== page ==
|Ken Hildebrand and Don Lee, owners of the Barnwood Restaurant in Ripon, had to close its doors because they did not have the funds to fight a federal ADA lawsuit. |
ANDY ALFARO — Modesto Bee.
"Corruptus in Extremis"
- Wave of disability lawsuits threatens small businesses in Stanislaus County.
- It’s easy to find American with Disabilities Act "problems". An attorney recently stood in a Modesto coffee merchant’s parking lot, looked about and observed eight probable violations, he said; that could represent a $32,000 payoff, he said, because California law permits minimum damages of $4,000 per ADA violation.
- Brad Wungluck said companies in Manteca, where he is the city’s senior building inspector, have been hit with 35 lawsuits in 11 weeks.
(Editor - This crooked bullshit has been going on for years all over California. But the lawyer controlled state legislature and Congress does nothing. After all this corruption lines the pockets of their buddies in the so-called legal "profession". The "justice" system has nothing to do with justice. It exists to line and pockets of attorneys.)
(Modesto Bee) - A rash of discrimination lawsuits against small businesses appears to be spreading south from Sacramento through Stockton, Manteca and Ripon to Stanislaus County’s literal doorstep.
The latest wave swamped Barnwood Restaurant, a familiar Highway 99 sight that closed a few days ago after its owners were sued by a disabled woman claiming that its parking lot and bathrooms weren’t wheelchair-friendly.
|The woman has brought 25 such lawsuits in the past two years, a Modesto Bee review found, including 15 this year and five in the past month.|
Her Stockton attorney said he has filed about 46 recent cases alleging violations of the Americans With Disabilities Act.
None targeted companies in Stanislaus County, he said, but added that he simply responds to clients’ complaints and does not control where they operate.
“I do believe the disabled have a right to equal access and it’s not something people should take lightly,” attorney Daniel Malakauskas said.
Others see mass production of legal challenges as a shakedown, often aimed at small-business owners whose easiest solution may be coughing up a few thousand dollars to make a threat go away.
“This is big money for these people,” said Rick Morin, a Sacramento attorney whose website encourages people to “fight baseless demands.”
Assemblywoman Kristin Olsen, R-Riverbank, noting the southward march of lawsuits, said professional plaintiffs are “on a rampage.”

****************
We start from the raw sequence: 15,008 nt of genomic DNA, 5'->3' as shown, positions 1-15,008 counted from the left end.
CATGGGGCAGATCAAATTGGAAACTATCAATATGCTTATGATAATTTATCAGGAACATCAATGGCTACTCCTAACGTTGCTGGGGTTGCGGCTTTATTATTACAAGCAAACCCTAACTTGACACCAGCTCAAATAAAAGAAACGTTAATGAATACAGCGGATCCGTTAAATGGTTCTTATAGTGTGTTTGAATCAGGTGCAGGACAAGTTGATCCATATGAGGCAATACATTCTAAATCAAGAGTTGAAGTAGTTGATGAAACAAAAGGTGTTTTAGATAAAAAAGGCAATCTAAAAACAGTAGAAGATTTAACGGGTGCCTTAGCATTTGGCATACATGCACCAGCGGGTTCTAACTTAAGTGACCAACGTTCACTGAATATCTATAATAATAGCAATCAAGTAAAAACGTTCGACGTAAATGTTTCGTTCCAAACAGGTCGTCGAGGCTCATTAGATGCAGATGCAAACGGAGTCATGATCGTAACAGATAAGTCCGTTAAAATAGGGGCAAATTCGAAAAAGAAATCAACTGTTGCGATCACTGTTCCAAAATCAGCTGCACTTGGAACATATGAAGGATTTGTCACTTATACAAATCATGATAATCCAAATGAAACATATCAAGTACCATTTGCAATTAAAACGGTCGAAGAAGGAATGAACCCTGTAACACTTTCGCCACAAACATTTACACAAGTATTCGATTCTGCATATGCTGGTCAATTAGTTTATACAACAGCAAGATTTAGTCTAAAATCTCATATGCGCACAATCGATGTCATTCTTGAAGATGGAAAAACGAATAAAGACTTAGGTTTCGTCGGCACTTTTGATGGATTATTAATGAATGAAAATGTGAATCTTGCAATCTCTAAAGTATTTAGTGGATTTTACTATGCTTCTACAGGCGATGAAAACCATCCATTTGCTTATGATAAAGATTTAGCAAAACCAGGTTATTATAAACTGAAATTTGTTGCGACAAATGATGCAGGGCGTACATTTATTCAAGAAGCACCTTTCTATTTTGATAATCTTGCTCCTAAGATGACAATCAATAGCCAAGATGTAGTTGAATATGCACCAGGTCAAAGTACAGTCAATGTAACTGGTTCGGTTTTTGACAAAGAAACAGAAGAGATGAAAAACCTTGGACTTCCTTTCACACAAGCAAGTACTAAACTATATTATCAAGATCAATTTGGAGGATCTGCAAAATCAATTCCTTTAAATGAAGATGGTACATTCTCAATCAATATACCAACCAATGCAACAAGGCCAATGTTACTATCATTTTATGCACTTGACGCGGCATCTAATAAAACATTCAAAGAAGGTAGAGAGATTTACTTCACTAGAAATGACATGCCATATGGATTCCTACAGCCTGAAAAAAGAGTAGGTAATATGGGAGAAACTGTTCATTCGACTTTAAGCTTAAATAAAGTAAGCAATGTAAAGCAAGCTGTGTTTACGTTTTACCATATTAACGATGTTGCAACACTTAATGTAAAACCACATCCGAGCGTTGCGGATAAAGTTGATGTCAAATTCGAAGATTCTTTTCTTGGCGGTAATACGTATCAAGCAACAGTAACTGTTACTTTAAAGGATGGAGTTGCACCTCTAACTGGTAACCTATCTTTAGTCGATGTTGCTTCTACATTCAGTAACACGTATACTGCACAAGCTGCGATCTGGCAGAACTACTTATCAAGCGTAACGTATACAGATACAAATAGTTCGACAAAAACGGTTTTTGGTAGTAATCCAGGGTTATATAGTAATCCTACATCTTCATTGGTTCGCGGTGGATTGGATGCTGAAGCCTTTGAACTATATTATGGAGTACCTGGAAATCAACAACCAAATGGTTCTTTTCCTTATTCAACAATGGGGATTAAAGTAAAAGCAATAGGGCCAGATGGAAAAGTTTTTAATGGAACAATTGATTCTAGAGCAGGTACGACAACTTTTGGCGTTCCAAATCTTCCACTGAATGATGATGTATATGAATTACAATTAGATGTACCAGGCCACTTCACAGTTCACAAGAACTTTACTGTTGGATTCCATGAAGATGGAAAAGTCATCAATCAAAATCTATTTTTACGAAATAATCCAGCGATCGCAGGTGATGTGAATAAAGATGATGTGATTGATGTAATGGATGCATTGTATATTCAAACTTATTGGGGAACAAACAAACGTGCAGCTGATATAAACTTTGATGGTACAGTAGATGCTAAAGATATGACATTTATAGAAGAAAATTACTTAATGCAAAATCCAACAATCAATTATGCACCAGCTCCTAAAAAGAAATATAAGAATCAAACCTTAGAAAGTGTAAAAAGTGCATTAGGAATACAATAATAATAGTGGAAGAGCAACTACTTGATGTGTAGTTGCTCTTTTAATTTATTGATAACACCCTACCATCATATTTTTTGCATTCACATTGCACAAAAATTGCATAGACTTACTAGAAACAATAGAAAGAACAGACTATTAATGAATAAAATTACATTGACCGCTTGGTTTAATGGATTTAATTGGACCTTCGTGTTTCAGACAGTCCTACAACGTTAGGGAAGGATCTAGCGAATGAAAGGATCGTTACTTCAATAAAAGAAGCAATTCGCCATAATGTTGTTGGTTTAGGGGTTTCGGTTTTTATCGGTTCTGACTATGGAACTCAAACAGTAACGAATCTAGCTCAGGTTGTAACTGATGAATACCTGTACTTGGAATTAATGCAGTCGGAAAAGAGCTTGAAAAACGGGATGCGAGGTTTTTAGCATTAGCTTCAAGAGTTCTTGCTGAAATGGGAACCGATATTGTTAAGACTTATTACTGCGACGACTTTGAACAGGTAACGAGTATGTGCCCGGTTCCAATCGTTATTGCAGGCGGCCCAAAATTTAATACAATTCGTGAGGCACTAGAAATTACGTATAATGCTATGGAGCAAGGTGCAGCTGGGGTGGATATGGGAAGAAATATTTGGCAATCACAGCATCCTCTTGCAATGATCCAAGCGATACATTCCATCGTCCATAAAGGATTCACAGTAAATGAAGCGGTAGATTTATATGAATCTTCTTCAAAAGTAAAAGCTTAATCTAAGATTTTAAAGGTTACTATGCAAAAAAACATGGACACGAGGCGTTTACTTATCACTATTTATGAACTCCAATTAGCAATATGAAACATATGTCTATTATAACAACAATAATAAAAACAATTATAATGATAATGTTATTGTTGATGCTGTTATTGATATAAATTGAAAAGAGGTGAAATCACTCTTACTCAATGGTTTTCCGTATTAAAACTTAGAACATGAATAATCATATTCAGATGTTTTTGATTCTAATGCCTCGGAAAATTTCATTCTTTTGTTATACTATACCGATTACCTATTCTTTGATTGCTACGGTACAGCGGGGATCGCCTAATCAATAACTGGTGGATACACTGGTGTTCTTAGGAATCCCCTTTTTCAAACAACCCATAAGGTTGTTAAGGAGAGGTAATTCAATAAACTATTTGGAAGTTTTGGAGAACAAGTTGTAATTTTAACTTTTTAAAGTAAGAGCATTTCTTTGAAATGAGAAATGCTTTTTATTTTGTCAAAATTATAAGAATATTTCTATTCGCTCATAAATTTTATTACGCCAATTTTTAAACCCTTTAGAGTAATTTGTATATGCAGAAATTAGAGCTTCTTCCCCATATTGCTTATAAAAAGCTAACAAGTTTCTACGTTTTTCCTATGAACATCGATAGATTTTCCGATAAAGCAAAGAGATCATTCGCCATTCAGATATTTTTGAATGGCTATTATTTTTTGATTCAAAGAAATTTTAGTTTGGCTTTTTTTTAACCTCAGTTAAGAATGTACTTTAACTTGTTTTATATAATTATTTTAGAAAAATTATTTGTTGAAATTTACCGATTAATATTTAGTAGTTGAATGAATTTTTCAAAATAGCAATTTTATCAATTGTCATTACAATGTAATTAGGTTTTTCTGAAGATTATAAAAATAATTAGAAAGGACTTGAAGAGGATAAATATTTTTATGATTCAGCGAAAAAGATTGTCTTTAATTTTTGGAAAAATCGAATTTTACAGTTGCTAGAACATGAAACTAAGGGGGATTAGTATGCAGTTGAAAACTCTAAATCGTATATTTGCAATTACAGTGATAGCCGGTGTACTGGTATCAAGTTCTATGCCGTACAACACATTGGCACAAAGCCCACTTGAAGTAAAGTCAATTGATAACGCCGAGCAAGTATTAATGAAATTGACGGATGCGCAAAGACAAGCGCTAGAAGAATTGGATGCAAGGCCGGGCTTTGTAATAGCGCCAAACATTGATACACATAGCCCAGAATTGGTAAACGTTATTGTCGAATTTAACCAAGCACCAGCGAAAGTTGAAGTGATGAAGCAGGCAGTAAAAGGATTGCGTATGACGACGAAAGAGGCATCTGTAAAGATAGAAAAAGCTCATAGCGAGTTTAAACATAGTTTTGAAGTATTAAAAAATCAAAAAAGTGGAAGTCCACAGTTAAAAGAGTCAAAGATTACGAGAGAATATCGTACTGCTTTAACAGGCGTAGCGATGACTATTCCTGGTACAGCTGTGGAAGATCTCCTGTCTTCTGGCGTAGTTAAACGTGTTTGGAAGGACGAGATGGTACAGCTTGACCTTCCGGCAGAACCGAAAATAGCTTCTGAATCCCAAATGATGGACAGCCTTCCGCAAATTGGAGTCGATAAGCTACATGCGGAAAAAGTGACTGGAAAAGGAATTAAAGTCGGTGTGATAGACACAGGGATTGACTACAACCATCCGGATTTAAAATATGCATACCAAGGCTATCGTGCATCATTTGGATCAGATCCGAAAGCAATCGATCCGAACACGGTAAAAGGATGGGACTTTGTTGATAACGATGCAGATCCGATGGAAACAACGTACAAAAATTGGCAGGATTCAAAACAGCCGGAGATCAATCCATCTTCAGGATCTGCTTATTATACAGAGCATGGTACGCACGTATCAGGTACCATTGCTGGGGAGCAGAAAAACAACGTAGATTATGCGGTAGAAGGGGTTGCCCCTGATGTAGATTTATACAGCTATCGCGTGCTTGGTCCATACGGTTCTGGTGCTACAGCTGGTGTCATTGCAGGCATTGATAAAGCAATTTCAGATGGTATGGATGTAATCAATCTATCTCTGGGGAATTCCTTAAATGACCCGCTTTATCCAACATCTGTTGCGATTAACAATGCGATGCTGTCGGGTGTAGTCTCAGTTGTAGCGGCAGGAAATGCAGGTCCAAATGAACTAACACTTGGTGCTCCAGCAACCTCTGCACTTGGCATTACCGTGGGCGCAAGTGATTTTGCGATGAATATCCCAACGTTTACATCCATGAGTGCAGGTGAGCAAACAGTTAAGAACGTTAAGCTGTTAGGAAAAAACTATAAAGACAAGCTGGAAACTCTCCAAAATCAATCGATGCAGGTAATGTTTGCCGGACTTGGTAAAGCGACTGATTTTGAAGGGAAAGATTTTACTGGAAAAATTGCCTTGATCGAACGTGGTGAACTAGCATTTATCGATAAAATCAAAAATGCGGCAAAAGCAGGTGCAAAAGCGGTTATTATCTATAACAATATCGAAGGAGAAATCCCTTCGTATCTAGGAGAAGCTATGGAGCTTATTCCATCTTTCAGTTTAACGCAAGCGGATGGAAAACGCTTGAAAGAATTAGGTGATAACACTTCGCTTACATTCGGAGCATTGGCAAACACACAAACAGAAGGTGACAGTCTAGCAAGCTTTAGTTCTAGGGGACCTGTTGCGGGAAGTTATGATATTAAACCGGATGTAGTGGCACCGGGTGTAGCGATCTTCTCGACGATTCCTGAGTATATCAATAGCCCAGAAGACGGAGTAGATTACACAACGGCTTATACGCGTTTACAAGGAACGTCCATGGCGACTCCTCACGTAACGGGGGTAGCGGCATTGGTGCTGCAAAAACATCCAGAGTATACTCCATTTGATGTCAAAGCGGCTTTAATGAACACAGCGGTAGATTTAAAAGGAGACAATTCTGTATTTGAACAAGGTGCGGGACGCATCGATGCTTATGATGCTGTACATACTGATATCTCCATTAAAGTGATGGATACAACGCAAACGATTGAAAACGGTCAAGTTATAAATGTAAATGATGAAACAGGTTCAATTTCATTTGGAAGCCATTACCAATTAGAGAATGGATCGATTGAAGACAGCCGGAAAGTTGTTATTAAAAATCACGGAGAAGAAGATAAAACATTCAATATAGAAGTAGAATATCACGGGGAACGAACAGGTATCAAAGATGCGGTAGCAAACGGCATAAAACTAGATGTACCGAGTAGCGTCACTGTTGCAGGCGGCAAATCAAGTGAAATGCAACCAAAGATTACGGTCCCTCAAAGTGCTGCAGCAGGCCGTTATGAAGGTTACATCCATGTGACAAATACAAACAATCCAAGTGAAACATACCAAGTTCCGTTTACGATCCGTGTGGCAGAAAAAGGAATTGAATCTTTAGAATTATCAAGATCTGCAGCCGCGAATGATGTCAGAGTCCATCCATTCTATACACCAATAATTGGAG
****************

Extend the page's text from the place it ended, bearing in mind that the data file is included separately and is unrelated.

She is sounding a warning to companies that might find themselves on the wrong end of “get-rich-quick schemes, where they’re literally driving by a storefront and taking pictures. It has nothing to do with a desire for getting things fixed and everything to do with generating income.”
In the Barnwood’s case, nothing got fixed, those suing got nothing and Ripon ended up with one less restaurant.
“We dumped every penny we had into the place and had no money to fight this,” said Don Lee, who took over the eatery with co-owner Ken Hildebrand about a year ago. “We were stuck, so we decided to close the doors.”
Lee said a server last month noticed a woman taking pictures outside, and three days later, he and Hildebrand were served with the lawsuit.
The document identifies Cynthia Hopson as a special education teacher who uses a scooter. The lawsuit found numerous faults with the Barnwood’s parking spaces, handrails, wheelchair ramp, entrance and restroom access.
“She never even tried to come in the building,” Lee said. “They don’t really care whether they’re fixing things for ADA. What they really care about is their little payday.”
Hopson also sued Escalon City Hall last year, saying she and her husband “encountered barriers” that interfered with watching their grandson’s soccer game at a city park. They visited five other city facilities and put problems with all in a federal complaint.
Dozens of media reports over many years have profiled a handful of California attorneys specializing in ADA action, including a 2006 Sacramento Bee review of 10 who had filed thousands of lawsuits. A Carmichael paraplegic attorney named Scott Johnson, for example, routinely settled cases for $4,000 to $6,000, while Chico attorney Lynn Hubbard III typically asked for $40,000, the paper found.
Olsen said one local defendant was asked to pay $78,000.